Data analysis was obtained by dividing the sample of children into 4 subgroups according to sex and age (age ranged between: 7- 11.5 years old and (2) 12-17.5 years old. The sample was again split into three subgroups depending on the child’s age when the parents separated/ divorced (the pre-oedipal group = 0-2.5 years old; the oedipal phase group = 3-5.5 years old; the post oedipal group = children who were at least 6 years old at the time).  Finally, the relationship between the age of parental separation/ divorce and ED scores was assessed according to Pearson correlations, whilst associations between marital dissolution and the PCCl were analyzed using a 2*3 contingency table.

Results

In regards to the effect of marital divorce on children’s later development, there was no support for the critical stage and recency hypotheses, whilst the cumulative deficit view received minimal support.  However it does appear that the timing of divorce is necessary for the emotional difficulties experienced and evidenced by the child at the time. In short, the younger the child is when divorce occurs the more resilient he or she is to the situation, particularly since she is still coping with the normal developmental tasks of separating from the parents.

Limitations

There were several limitations to this study. Firstly, the sample was skewed in terms of racial composition: only 20 youngsters out of the 144 cases were non-Caucasian. Results therefore cannot be expanded to children as a whole since children of different cultures may experience the impact of parental divorce in varying ways. Secondly, the pre-7 year old age was missing (its sample being too small), therefore one cannot reliably conclude as to which of the three positions (if any of them) are the most accurate since the first deals with very-young children, whilst the second relates to children between 3 and 5 during marital divorce, and the third compares very young children with an older age. Other confounding factors include the historical period, personality factors, and environment of the individual who originally evaluated the children. The evaluation was conducted in the 1970s whilst the sample was studied in the 1980s. The evaluator was presumably influenced by the mores, ideological and educational perspectives of the period (one that verged in various elements from the 1980s). The characteristics of the evaluator prompted the way that she perceived the child, whilst components of the environment and situation in which the child was evaluated also needs to be considered. Whilst the research results are interesting, all of these factors need to be considered in the final acceptance of this report.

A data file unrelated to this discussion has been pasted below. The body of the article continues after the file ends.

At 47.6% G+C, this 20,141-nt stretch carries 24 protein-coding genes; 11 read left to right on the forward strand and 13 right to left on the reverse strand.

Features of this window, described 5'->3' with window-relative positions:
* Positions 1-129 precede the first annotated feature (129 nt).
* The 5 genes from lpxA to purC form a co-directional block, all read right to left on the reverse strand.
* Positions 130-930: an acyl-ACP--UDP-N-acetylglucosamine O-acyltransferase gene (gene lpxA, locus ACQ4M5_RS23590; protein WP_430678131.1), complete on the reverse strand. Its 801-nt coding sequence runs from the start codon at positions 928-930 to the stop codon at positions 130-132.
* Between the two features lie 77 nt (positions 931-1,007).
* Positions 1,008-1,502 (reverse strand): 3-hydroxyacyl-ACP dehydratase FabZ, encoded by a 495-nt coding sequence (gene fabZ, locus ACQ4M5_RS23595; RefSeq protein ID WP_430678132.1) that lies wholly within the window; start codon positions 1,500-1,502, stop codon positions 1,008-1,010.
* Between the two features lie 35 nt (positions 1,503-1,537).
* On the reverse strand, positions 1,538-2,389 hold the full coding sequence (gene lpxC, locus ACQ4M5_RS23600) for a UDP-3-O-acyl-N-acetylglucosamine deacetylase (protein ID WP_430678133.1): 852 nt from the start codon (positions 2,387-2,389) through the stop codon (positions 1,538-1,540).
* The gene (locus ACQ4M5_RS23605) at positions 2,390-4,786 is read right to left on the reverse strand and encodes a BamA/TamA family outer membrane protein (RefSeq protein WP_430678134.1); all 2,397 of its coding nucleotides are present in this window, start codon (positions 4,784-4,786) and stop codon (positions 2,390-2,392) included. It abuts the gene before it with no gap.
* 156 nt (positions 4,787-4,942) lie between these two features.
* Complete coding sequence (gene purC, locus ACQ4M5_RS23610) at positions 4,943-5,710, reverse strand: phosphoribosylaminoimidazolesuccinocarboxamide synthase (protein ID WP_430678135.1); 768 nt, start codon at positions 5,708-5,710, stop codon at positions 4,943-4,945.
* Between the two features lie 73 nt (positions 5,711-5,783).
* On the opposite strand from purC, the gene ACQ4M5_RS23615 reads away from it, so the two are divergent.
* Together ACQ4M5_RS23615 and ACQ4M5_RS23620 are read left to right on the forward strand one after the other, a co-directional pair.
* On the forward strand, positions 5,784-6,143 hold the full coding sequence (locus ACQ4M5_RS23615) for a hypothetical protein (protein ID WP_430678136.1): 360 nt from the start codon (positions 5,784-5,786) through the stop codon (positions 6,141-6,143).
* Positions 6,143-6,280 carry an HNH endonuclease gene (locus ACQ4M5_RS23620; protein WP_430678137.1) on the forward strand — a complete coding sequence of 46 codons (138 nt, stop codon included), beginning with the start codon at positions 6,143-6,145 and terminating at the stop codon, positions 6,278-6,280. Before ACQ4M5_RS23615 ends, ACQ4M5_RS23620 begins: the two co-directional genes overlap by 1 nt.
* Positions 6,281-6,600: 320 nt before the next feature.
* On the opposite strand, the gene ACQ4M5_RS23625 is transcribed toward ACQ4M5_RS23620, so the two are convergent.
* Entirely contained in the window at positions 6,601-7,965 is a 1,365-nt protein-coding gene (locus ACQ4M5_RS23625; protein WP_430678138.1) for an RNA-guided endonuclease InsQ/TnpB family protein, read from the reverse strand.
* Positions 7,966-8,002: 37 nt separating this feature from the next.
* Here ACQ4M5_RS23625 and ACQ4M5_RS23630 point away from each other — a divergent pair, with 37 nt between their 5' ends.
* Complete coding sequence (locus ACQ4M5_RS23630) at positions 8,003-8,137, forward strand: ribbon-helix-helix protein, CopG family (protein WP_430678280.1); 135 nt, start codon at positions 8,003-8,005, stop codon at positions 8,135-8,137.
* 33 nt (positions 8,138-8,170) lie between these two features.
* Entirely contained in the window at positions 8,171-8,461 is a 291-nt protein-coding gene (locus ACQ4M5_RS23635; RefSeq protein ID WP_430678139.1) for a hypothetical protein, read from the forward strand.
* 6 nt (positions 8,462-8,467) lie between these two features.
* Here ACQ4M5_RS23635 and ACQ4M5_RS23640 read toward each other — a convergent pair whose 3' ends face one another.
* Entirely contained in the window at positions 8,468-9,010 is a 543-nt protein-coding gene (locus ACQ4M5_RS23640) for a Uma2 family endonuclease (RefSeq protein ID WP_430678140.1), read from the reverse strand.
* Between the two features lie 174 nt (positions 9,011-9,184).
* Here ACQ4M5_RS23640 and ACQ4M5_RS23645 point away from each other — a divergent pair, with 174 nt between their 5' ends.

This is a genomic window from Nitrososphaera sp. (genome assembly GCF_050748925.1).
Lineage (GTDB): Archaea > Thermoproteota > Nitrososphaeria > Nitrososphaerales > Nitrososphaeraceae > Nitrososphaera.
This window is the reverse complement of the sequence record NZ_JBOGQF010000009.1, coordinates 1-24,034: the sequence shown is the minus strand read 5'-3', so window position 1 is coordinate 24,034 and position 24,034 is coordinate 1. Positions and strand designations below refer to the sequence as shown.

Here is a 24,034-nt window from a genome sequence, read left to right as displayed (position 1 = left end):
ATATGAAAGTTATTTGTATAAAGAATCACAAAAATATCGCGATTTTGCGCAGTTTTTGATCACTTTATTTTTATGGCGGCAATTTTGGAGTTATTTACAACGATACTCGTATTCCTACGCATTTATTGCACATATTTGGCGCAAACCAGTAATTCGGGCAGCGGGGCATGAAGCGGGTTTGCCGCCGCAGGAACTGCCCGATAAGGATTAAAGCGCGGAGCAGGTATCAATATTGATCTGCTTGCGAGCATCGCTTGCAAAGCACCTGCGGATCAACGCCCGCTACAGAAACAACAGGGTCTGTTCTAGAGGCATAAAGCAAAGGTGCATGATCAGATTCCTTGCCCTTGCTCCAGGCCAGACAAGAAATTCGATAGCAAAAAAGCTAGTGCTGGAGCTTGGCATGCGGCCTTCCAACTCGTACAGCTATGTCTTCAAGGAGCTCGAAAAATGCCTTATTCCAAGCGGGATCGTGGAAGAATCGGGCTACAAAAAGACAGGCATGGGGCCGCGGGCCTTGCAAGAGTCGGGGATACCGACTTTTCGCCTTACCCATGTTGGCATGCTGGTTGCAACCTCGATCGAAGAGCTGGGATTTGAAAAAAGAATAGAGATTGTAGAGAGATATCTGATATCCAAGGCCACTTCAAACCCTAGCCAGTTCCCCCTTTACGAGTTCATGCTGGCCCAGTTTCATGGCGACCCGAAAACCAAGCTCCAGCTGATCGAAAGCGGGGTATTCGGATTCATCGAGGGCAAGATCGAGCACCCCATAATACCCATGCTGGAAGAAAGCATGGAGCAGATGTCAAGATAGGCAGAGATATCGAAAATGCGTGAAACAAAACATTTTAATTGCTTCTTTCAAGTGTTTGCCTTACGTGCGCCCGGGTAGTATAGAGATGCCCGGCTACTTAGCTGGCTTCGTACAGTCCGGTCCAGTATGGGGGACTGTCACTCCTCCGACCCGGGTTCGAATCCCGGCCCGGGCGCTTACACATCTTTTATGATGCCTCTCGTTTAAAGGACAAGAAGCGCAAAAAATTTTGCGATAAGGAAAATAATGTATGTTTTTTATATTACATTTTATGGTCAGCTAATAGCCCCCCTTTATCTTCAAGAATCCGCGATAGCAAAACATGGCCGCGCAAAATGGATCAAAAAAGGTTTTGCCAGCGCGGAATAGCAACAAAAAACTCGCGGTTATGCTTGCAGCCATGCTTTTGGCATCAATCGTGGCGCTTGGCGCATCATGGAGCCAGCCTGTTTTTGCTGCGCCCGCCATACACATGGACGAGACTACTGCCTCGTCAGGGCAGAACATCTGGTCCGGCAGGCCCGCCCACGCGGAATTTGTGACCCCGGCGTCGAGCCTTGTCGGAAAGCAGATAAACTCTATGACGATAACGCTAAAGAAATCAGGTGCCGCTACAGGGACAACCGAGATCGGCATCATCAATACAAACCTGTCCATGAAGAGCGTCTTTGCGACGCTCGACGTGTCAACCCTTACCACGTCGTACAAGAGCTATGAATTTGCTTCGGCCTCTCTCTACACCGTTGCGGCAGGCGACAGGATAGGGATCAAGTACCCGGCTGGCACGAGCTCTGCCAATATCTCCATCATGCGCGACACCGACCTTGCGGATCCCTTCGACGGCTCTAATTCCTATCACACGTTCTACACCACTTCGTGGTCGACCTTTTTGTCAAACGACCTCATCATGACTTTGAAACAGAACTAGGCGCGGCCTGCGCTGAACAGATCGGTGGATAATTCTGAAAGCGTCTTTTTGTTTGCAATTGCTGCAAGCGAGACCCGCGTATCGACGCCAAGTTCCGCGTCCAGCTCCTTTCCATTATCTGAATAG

Source

Kalter, N., & Rembar, J. (1981). The significance of a child’s age at the time of parental divorce, Amer. J. Orthopsychiat., 51, 85-100.